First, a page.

The History of Diamond Cuts
Rose cuts, Old European, Old Mine, and more
One of the earliest recorded statements about diamonds is: “the substance that possesses the greatest value, not only among the precious stones, but of all human possessions.” said by Pliny, the Roman historian. The story of the diamond cut is the story of humankind’s love of diamonds and our quest to unlock their true brilliance.
Before Diamond Cutting
The Romans loved diamonds but did not have the technology to change their shape. So, the Romans wore uncut diamonds. One of diamond’s remarkable attributes is that the natural diamond crystal is beautiful without any human modification. Diamonds normally form in the octahedral shape which looks like two pyramids stuck together at the base.
Naturally, the first attempts to enhance diamonds were to polish the natural gem. The “point cut” is the polishing of a natural octahedral diamond. Interesting fact #1 about diamond cuts: cutting a gem is the shaping of a gem while polishing is making the facets smooth and shiny. Diamonds are cut and polished in one step. Since only diamond can cut diamond, the diamond cutter must take care to polish the gem at the same time. That is one of the reasons diamonds are expensive. Diamond cutters are highly trained and need a lot of experience to get the job done right.
The point cut diamond is likely where the tradition of the diamond engagement ring began. Mary of Burgundy became the first to receive a diamond engagement ring. Archduke Maximilian of Austria gave her a ring that was set with a point cut diamond and thin flat pieces of diamonds in the shape of an “M” in 1477.
The Earliest Diamond Cuts
Once it was understood that only diamond can cut diamond the process of changing the shape of a diamond began. In the 15th century cutters would saw off part of the octahedron to create what is called a table. The table is the big center facet of a diamond. The creative name for this shape is the Table Cut.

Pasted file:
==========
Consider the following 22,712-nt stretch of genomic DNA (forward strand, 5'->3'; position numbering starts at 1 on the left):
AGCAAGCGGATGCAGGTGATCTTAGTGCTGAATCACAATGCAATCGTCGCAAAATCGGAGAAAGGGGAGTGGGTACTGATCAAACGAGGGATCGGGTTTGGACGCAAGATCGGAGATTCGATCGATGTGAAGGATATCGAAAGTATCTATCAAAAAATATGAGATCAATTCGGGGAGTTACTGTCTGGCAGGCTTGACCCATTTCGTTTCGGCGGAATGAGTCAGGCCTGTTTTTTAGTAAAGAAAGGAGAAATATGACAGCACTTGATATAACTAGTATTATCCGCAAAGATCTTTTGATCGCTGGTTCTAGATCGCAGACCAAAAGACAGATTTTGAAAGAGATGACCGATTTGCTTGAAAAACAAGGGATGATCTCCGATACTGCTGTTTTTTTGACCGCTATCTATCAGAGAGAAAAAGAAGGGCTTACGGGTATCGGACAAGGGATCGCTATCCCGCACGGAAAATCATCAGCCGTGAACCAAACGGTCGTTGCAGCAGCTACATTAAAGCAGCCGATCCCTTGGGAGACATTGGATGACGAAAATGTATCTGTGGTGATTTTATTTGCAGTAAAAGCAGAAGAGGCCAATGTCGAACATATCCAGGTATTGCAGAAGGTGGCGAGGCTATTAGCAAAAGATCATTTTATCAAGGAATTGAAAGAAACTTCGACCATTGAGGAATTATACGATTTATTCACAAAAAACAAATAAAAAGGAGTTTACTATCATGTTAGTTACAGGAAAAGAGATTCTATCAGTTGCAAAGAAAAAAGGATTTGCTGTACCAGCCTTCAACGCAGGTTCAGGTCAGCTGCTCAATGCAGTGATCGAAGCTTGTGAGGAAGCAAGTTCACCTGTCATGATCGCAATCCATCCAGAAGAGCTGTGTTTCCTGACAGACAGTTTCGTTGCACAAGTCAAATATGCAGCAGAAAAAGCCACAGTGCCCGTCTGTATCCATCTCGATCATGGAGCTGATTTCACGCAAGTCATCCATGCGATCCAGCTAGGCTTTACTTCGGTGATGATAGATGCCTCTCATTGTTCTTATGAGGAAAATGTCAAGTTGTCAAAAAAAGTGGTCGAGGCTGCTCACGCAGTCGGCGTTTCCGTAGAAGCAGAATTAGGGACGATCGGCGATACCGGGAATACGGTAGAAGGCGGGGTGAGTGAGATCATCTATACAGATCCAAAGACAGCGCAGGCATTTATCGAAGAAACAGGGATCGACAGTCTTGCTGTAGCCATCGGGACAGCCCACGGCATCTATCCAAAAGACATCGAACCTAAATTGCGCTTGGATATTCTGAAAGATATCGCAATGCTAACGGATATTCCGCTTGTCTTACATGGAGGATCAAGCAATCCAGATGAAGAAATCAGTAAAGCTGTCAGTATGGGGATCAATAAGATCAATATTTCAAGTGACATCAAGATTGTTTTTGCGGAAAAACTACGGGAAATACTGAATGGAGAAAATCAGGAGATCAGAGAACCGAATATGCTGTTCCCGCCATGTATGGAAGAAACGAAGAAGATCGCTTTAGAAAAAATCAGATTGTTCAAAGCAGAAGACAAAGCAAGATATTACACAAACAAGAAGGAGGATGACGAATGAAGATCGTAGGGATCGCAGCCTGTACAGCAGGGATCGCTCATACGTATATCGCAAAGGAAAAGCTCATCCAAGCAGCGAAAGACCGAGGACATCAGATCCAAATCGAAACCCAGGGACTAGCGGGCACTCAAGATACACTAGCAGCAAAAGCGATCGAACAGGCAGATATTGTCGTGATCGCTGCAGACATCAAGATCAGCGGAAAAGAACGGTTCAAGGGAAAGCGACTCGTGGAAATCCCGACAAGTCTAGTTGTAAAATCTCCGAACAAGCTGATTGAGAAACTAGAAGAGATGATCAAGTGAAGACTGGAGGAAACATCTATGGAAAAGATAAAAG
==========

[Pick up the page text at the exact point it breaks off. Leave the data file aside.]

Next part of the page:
By adding more facets to the diamond crystal the single cut diamond was born. The Single Cut diamond is one of the earliest and most basic of cuts. It has an octagonal girdle (the side edge of the diamond) with a table and eight crown (top part of the diamond) facets plus eight pavilion (the bottom part of the diamond) facets plus a culet (the point at the bottom of the diamond). Diamonds have gone from one facet (the table) to 18 facets. This cut started to unlock the brilliance within the diamond, and variations of it are still used today.
Another early diamond cut is the rose cut or rosette cut. The rose cut looks like half a diamond to modern eyes. It has anywhere from 3 to 24 facets coming to a point in the middle. But its most recognized aspect is the flat bottom. Basically, it is a crown without a pavilion.
Interesting fact #2: Some diamond cuts do not have a standard number of facets. As we have just seen the rose cut has many variations. A 3 facet rose cut looks a lot different than a 24 facet rose cut. Some cuts can vary by multiple facets and still be considered properly cut. With other cuts even changing 1 facet would result in the diamond being labeled a miss-cut (often causing it to be sold at a discounted price). It just depends on the type of cut and where the deviation from the “standard” facet pattern is.